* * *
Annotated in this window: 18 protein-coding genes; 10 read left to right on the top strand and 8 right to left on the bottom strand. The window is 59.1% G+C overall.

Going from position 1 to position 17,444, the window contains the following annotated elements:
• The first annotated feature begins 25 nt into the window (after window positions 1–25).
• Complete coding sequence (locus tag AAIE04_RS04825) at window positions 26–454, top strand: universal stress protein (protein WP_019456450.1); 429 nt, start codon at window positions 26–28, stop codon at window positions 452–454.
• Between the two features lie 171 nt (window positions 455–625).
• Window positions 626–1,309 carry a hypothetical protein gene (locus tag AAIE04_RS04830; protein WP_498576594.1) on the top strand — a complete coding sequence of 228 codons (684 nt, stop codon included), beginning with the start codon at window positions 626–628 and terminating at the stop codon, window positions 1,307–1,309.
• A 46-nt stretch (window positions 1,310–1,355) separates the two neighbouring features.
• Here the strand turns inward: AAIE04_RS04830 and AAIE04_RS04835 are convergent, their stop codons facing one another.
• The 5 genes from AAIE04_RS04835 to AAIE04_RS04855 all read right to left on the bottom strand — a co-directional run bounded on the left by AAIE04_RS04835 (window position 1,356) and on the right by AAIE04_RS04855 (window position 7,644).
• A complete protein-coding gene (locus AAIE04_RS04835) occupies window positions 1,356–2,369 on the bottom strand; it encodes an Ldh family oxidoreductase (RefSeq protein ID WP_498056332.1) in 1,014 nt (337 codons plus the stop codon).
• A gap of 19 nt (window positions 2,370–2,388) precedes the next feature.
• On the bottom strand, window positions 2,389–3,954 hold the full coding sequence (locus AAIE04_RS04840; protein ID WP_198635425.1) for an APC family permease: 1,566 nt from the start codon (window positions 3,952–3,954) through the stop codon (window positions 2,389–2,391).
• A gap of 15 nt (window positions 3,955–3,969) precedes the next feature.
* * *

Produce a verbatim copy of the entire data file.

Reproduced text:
Annotated in this window: 18 protein-coding genes; 10 read left to right on the top strand and 8 right to left on the bottom strand. The window is 59.1% G+C overall.

Going from position 1 to position 17,444, the window contains the following annotated elements:
• The first annotated feature begins 25 nt into the window (after window positions 1–25).
• Complete coding sequence (locus tag AAIE04_RS04825) at window positions 26–454, top strand: universal stress protein (protein WP_019456450.1); 429 nt, start codon at window positions 26–28, stop codon at window positions 452–454.
• Between the two features lie 171 nt (window positions 455–625).
• Window positions 626–1,309 carry a hypothetical protein gene (locus tag AAIE04_RS04830; protein WP_498576594.1) on the top strand — a complete coding sequence of 228 codons (684 nt, stop codon included), beginning with the start codon at window positions 626–628 and terminating at the stop codon, window positions 1,307–1,309.
• A 46-nt stretch (window positions 1,310–1,355) separates the two neighbouring features.
• Here the strand turns inward: AAIE04_RS04830 and AAIE04_RS04835 are convergent, their stop codons facing one another.
• The 5 genes from AAIE04_RS04835 to AAIE04_RS04855 all read right to left on the bottom strand — a co-directional run bounded on the left by AAIE04_RS04835 (window position 1,356) and on the right by AAIE04_RS04855 (window position 7,644).
• A complete protein-coding gene (locus AAIE04_RS04835) occupies window positions 1,356–2,369 on the bottom strand; it encodes an Ldh family oxidoreductase (RefSeq protein ID WP_498056332.1) in 1,014 nt (337 codons plus the stop codon).
• A gap of 19 nt (window positions 2,370–2,388) precedes the next feature.
• On the bottom strand, window positions 2,389–3,954 hold the full coding sequence (locus AAIE04_RS04840; protein ID WP_198635425.1) for an APC family permease: 1,566 nt from the start codon (window positions 3,952–3,954) through the stop codon (window positions 2,389–2,391).
• A gap of 15 nt (window positions 3,955–3,969) precedes the next feature.